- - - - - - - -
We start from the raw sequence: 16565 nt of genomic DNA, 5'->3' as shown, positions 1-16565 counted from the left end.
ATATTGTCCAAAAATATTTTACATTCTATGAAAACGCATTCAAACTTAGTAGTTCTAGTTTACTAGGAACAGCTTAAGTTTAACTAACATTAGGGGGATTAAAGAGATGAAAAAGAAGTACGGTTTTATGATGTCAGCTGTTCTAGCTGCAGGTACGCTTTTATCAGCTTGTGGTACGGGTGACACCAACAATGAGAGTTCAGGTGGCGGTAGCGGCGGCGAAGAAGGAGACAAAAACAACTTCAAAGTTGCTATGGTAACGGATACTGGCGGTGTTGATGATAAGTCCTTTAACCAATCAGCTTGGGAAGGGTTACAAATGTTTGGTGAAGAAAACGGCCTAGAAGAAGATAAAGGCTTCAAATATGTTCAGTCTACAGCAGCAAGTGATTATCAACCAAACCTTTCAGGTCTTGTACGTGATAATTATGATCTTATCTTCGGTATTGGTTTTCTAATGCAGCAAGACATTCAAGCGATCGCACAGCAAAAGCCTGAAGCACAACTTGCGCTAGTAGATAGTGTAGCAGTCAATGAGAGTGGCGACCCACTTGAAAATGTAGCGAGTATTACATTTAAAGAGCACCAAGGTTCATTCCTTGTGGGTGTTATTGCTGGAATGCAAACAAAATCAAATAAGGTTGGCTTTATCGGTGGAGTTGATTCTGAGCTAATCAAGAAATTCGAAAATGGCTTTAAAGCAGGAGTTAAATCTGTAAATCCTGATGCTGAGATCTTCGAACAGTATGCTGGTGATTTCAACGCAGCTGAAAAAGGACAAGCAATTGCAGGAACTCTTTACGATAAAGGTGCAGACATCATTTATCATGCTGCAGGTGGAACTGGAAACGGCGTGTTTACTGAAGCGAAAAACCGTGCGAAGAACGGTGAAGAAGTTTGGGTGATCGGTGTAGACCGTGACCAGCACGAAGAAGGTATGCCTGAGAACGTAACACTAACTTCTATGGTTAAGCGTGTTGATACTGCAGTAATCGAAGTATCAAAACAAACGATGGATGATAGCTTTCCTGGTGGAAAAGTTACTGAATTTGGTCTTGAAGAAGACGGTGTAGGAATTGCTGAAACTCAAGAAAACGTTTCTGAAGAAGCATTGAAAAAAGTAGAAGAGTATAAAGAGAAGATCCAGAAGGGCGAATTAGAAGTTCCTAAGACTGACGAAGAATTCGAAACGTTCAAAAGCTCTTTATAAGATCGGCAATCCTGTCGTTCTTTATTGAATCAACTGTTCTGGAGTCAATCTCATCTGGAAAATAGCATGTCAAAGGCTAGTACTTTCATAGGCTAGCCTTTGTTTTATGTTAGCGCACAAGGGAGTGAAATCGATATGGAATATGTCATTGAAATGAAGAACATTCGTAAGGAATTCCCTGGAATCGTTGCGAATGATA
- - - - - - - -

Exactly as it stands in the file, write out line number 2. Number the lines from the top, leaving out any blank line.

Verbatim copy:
ATATTGTCCAAAAATATTTTACATTCTATGAAAACGCATTCAAACTTAGTAGTTCTAGTTTACTAGGAACAGCTTAAGTTTAACTAACATTAGGGGGATTAAAGAGATGAAAAAGAAGTACGGTTTTATGATGTCAGCTGTTCTAGCTGCAGGTACGCTTTTATCAGCTTGTGGTACGGGTGACACCAACAATGAGAGTTCAGGTGGCGGTAGCGGCGGCGAAGAAGGAGACAAAAACAACTTCAAAGTTGCTATGGTAACGGATACTGGCGGTGTTGATGATAAGTCCTTTAACCAATCAGCTTGGGAAGGGTTACAAATGTTTGGTGAAGAAAACGGCCTAGAAGAAGATAAAGGCTTCAAATATGTTCAGTCTACAGCAGCAAGTGATTATCAACCAAACCTTTCAGGTCTTGTACGTGATAATTATGATCTTATCTTCGGTATTGGTTTTCTAATGCAGCAAGACATTCAAGCGATCGCACAGCAAAAGCCTGAAGCACAACTTGCGCTAGTAGATAGTGTAGCAGTCAATGAGAGTGGCGACCCACTTGAAAATGTAGCGAGTATTACATTTAAAGAGCACCAAGGTTCATTCCTTGTGGGTGTTATTGCTGGAATGCAAACAAAATCAAATAAGGTTGGCTTTATCGGTGGAGTTGATTCTGAGCTAATCAAGAAATTCGAAAATGGCTTTAAAGCAGGAGTTAAATCTGTAAATCCTGATGCTGAGATCTTCGAACAGTATGCTGGTGATTTCAACGCAGCTGAAAAAGGACAAGCAATTGCAGGAACTCTTTACGATAAAGGTGCAGACATCATTTATCATGCTGCAGGTGGAACTGGAAACGGCGTGTTTACTGAAGCGAAAAACCGTGCGAAGAACGGTGAAGAAGTTTGGGTGATCGGTGTAGACCGTGACCAGCACGAAGAAGGTATGCCTGAGAACGTAACACTAACTTCTATGGTTAAGCGTGTTGATACTGCAGTAATCGAAGTATCAAAACAAACGATGGATGATAGCTTTCCTGGTGGAAAAGTTACTGAATTTGGTCTTGAAGAAGACGGTGTAGGAATTGCTGAAACTCAAGAAAACGTTTCTGAAGAAGCATTGAAAAAAGTAGAAGAGTATAAAGAGAAGATCCAGAAGGGCGAATTAGAAGTTCCTAAGACTGACGAAGAATTCGAAACGTTCAAAAGCTCTTTATAAGATCGGCAATCCTGTCGTTCTTTATTGAATCAACTGTTCTGGAGTCAATCTCATCTGGAAAATAGCATGTCAAAGGCTAGTACTTTCATAGGCTAGCCTTTGTTTTATGTTAGCGCACAAGGGAGTGAAATCGATATGGAATATGTCATTGAAATGAAGAACATTCGTAAGGAATTCCCTGGAATCGTTGCGAATGATA